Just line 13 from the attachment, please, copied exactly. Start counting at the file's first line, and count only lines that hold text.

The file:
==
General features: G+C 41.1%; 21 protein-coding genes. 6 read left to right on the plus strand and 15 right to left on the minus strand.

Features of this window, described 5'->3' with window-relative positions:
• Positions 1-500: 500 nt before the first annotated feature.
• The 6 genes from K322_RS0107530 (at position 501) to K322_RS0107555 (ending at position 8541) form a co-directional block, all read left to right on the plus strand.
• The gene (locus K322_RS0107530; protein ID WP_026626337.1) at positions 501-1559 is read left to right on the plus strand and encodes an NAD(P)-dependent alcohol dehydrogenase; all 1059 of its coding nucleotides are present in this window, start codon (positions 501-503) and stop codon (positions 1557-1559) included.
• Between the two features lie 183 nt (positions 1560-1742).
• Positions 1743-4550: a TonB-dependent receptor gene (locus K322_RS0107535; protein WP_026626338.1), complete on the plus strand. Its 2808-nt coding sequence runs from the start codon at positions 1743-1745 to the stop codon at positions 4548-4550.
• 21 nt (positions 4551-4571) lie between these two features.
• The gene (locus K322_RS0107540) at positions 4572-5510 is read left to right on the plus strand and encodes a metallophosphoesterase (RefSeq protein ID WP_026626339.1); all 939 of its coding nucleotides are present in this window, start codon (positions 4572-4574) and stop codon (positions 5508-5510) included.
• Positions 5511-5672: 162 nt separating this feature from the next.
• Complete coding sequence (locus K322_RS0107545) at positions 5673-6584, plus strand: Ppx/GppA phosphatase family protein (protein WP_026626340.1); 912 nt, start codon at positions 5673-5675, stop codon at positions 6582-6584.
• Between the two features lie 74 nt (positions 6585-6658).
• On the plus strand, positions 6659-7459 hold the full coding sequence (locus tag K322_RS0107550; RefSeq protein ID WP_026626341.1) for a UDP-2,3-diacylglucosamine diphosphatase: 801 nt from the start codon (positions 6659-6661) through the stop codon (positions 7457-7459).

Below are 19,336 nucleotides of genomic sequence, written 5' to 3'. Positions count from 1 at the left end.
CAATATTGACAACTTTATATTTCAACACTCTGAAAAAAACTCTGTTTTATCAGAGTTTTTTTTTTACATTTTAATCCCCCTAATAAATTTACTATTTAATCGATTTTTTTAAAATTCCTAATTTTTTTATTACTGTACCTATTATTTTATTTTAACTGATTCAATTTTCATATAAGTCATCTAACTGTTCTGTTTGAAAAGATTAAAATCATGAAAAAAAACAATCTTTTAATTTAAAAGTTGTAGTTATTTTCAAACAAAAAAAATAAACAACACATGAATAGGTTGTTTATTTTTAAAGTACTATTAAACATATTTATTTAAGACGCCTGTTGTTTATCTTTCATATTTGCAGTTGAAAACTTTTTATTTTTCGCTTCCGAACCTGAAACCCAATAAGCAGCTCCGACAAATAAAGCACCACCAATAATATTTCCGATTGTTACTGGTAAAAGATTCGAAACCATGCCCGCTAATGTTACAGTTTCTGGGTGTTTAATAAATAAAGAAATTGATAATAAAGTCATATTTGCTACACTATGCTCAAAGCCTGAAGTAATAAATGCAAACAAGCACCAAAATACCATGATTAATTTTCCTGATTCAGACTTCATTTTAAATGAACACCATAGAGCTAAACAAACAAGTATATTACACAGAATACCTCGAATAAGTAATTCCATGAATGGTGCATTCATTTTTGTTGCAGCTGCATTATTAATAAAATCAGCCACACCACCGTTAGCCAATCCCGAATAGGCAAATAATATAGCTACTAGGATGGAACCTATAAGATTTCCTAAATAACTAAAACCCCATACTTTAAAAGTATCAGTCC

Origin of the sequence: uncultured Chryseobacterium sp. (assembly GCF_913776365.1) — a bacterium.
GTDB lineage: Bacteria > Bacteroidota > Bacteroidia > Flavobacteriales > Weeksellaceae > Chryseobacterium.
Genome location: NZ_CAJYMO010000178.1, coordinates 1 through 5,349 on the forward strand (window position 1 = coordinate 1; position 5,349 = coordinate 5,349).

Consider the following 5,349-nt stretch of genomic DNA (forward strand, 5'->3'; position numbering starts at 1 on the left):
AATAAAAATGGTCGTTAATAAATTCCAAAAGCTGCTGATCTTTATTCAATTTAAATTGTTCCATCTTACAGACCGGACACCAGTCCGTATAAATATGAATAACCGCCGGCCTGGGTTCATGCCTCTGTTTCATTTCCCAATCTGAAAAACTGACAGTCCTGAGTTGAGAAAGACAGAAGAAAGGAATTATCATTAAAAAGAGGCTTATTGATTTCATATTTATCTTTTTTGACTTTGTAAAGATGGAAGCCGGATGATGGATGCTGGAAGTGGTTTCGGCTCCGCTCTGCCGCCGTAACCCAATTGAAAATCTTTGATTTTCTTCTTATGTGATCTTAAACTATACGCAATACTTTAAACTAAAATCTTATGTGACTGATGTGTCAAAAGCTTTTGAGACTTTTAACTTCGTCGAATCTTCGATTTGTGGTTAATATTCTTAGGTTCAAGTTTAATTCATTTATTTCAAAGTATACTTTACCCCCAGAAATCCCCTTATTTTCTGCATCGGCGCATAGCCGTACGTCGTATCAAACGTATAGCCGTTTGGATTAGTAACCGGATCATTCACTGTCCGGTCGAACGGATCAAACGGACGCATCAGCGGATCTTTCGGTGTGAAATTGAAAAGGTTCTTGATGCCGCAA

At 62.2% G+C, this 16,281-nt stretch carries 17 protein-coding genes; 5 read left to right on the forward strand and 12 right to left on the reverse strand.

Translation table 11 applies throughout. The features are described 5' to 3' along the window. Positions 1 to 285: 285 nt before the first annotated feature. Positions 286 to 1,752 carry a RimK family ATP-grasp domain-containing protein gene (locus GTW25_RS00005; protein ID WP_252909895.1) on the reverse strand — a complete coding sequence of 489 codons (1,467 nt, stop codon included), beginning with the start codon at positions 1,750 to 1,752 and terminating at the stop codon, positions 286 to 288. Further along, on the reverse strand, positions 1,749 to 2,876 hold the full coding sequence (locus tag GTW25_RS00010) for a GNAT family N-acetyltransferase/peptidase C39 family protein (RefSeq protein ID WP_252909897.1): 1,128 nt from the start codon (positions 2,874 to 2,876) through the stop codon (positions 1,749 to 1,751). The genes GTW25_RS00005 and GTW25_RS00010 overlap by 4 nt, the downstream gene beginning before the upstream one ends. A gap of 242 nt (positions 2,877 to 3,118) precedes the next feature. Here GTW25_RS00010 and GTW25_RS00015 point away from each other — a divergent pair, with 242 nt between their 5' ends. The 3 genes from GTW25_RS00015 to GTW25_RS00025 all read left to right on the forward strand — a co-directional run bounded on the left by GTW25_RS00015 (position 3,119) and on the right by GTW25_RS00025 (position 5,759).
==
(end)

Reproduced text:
• On the plus strand, positions 6659-7459 hold the full coding sequence (locus tag K322_RS0107550; RefSeq protein ID WP_026626341.1) for a UDP-2,3-diacylglucosamine diphosphatase: 801 nt from the start codon (positions 6659-6661) through the stop codon (positions 7457-7459).